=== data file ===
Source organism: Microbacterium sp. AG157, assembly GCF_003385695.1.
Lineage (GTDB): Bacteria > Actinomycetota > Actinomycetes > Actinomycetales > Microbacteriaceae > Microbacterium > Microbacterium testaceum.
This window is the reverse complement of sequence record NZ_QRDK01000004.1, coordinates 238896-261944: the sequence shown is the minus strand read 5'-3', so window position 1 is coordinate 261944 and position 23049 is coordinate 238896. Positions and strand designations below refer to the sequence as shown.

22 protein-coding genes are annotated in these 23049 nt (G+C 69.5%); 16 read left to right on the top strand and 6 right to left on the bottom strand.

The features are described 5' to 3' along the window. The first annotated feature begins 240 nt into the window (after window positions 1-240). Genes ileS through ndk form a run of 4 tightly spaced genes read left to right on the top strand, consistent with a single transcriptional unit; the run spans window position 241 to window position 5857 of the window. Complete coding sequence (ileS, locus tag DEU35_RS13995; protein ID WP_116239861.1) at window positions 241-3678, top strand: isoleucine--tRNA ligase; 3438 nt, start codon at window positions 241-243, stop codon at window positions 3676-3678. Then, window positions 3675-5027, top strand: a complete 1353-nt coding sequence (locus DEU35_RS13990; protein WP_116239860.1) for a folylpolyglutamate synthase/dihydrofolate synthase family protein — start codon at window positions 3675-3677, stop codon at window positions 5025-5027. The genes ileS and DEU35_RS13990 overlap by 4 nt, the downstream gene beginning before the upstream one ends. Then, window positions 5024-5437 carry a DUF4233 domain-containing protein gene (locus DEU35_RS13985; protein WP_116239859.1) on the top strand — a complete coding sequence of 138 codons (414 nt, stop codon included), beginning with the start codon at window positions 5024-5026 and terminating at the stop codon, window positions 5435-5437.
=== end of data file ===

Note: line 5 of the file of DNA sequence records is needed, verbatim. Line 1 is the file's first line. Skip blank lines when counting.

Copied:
The features are described 5' to 3' along the window. The first annotated feature begins 240 nt into the window (after window positions 1-240). Genes ileS through ndk form a run of 4 tightly spaced genes read left to right on the top strand, consistent with a single transcriptional unit; the run spans window position 241 to window position 5857 of the window. Complete coding sequence (ileS, locus tag DEU35_RS13995; protein ID WP_116239861.1) at window positions 241-3678, top strand: isoleucine--tRNA ligase; 3438 nt, start codon at window positions 241-243, stop codon at window positions 3676-3678. Then, window positions 3675-5027, top strand: a complete 1353-nt coding sequence (locus DEU35_RS13990; protein WP_116239860.1) for a folylpolyglutamate synthase/dihydrofolate synthase family protein — start codon at window positions 3675-3677, stop codon at window positions 5025-5027. The genes ileS and DEU35_RS13990 overlap by 4 nt, the downstream gene beginning before the upstream one ends. Then, window positions 5024-5437 carry a DUF4233 domain-containing protein gene (locus DEU35_RS13985; protein WP_116239859.1) on the top strand — a complete coding sequence of 138 codons (414 nt, stop codon included), beginning with the start codon at window positions 5024-5026 and terminating at the stop codon, window positions 5435-5437.